EVERY area outside of Oxford's city centre could potentially become a so-called Low Traffic Neighbourhood, where through roads are cut off to stop rat running.

Plans for LTNs, as they are also known, have been touted for three areas of Cowley, and for Jericho.

LTNs have divided communities not only in Oxford, but across the UK, with many saying they cut down air pollution and risk on residential roads, while others think they are bad for local business.

A plan which seeks to fundamentally change the way people get around in Oxford, changing the roads to boost cycling and walking, also includes proposals for as many as 33 LTNs around Oxford.

The expert behind the plan made assurances there were 'no plans to introduce LTNs in all those areas'.

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A Low Traffic Neighbourhood uses bollards or street furniture like plant boxes to turn through roads into cul-de-sacs, preventing rat running, but allowing residents to still drive in and out of their areas.

They sometimes include pedestrianised areas and new green spaces.

Earlier this year Oxfordshire County Council gave its seal of approval to a Local Cycling and Walking Infrastructure Plan (LCWIP) for Oxford.

The LCWIP is an official blueprint for ways to change the roads in the city over the next 10 years.

Its overall goal is to encourage people to ditch their cars and increase the number of daily cycling trips in the city from 300,000 a day, to 450,000 a day, as well as cater for more pedestrians.

But parts of these plans to encourage a shift in the way people get to and from their homes and jobs includes more Low Traffic Neighbourhoods.

Among them are Church Cowley, Temple Cowley and Florence Park, where three LTNs are due to be rolled out in the near future with Government funding, as well as a similar scheme for Jericho and Walton Manor which is currently on the cards.

But alongside them are a host of other areas, outlined in a map, totalling 33 potential LTNs in every part of Oxford except for main arterial roads and the city centre.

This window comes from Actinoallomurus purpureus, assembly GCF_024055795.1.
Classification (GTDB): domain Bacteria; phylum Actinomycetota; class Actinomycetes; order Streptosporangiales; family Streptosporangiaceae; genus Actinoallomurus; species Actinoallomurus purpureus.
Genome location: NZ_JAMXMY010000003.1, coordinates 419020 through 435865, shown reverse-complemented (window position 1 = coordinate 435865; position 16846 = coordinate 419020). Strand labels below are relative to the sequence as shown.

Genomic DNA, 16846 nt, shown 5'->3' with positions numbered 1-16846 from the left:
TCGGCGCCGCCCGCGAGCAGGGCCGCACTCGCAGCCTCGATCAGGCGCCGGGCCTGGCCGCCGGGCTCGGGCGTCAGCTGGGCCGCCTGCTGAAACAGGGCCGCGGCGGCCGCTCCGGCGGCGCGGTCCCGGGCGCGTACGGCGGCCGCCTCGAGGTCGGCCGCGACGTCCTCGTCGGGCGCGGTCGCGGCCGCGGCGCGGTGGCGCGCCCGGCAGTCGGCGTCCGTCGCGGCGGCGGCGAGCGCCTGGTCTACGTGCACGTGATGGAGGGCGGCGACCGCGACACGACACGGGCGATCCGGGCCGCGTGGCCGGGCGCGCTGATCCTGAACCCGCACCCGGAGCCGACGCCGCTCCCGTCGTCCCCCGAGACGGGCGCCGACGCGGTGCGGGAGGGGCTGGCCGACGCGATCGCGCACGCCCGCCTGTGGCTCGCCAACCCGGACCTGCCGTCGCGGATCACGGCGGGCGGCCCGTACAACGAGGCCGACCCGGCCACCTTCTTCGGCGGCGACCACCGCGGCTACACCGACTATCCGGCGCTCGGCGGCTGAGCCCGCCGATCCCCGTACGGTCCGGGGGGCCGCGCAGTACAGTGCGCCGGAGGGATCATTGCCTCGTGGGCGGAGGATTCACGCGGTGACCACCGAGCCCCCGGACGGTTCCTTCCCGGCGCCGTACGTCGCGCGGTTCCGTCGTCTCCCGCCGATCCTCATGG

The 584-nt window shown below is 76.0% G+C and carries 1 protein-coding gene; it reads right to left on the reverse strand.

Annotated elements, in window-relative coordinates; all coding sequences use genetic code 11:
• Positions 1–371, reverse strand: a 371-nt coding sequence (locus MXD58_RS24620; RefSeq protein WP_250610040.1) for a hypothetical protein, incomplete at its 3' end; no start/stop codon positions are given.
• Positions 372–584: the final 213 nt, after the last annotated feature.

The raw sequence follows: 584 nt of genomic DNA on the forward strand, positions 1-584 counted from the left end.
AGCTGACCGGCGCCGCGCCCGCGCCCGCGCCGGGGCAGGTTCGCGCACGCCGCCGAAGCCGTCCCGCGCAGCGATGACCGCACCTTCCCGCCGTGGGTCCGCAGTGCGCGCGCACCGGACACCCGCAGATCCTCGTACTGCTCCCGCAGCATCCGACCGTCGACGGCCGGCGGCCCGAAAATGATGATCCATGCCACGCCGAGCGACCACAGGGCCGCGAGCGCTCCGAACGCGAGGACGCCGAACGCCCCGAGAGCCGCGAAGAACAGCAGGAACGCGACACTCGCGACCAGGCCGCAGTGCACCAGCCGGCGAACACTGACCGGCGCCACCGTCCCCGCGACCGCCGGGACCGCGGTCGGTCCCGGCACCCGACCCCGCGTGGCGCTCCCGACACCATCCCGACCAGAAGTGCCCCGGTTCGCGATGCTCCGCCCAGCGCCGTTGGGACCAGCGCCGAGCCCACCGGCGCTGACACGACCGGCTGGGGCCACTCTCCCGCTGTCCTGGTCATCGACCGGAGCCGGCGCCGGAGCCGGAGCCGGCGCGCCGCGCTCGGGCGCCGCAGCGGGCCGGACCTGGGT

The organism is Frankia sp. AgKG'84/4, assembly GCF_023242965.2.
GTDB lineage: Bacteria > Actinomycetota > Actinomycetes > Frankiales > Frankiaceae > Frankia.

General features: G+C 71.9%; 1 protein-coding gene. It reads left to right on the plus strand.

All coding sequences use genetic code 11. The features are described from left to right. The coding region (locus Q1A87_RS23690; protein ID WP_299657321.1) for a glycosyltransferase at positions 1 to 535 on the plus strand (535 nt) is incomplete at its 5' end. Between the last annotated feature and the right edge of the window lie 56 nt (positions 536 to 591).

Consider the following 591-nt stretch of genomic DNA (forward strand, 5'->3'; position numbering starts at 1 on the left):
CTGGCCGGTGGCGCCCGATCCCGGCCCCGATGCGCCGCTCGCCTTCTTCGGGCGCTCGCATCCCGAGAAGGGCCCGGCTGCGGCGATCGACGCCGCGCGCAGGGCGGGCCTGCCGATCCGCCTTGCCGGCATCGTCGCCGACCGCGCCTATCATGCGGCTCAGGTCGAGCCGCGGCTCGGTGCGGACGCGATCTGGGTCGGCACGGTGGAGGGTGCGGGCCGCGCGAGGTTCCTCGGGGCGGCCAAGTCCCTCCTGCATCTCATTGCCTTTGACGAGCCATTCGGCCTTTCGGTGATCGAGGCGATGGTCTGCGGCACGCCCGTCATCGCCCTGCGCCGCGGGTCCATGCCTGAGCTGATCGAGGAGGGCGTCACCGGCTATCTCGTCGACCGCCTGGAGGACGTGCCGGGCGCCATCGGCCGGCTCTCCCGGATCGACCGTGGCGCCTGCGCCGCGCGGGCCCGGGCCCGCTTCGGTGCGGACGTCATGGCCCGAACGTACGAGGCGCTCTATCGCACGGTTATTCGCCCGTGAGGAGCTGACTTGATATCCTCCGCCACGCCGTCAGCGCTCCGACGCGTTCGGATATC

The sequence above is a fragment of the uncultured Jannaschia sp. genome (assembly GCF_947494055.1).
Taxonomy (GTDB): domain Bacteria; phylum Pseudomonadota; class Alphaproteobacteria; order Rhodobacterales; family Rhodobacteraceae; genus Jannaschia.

Oxford Mail:

A map showing all the areas in Oxford which could potentially become Low Traffic Neighbourhoods. Picture: Oxfordshire County Council

Oxfordshire County Council's transport officer Patrick Lingwood, who drew up the plans, said these areas will likely not all become LTNs, but that the map just gave an outline of which parts of the city could be transformed to stop commuters clogging up residential streets if local residents wanted it.

Mr Lingwood said: "Low Traffic Neighbourhoods are a fundamental element of creating more liveable neighbourhoods and thereby promoting cycling and walking because they remove rat runs and lead to less traffic and slower traffic speeds in residential areas, providing opportunities for people to cycle in safety and comfort."

He added: "The map on the Oxford LCWIP... is indicative to show the potential LTN areas. At this point there are no plans to introduce LTNs in all those areas. The Council will respond to local support and where funding is available."

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An ongoing study led by the University of Westminster has found that LTNs do encourage people to switch to walking and bikes, while a 2018 study by Kings College, London found they improve air quality and life expectancy.

Mr Lingwood added: "We understand that for many residents, LTNs can be disruptive and controversial, particularly in the short term."

He cited a successful example of one of the schemes, rolled out in Walthamstow in London.

He said: "Waltham Forest found that traffic was the key factor in residents’ perception of the quality of their streets with too much traffic the key complaint (50 per cent of responses) and less traffic, less noise and safer roads the key benefits (80 per cent of responses) of the LTN."

In Oxford however, the debate over LTNs rages on.

Oxford Mail:

The Low Traffic Neighbourhoods planned in three areas of Cowley. Picture: OLS

Just last week, 60 donors raised £3,815 for a professional case to create a new Jericho and Walton Manjor LTN.

But a survey by the Jericho traders association found that many businesses and residents were unhappy with plans to pedestrianise part of Walton Street.

Read all about that survey and the traders 'speaking out' here

And in Cowley, communities have been divided about the effects on traffic caused by plans for new LTNs there.

Another LTN could also be on the cards for Headington, if Oxfordshire's bid for £2.4m Government transport cash is successful this month.

The council had expected to hear from the Department for Transport whether it had won the funding by now, but no announcement has yet been made.

New LTNs in London have created bitter divisions in communities, with one in Wandsworth recently scrapped after only a few weeks because of local outrage.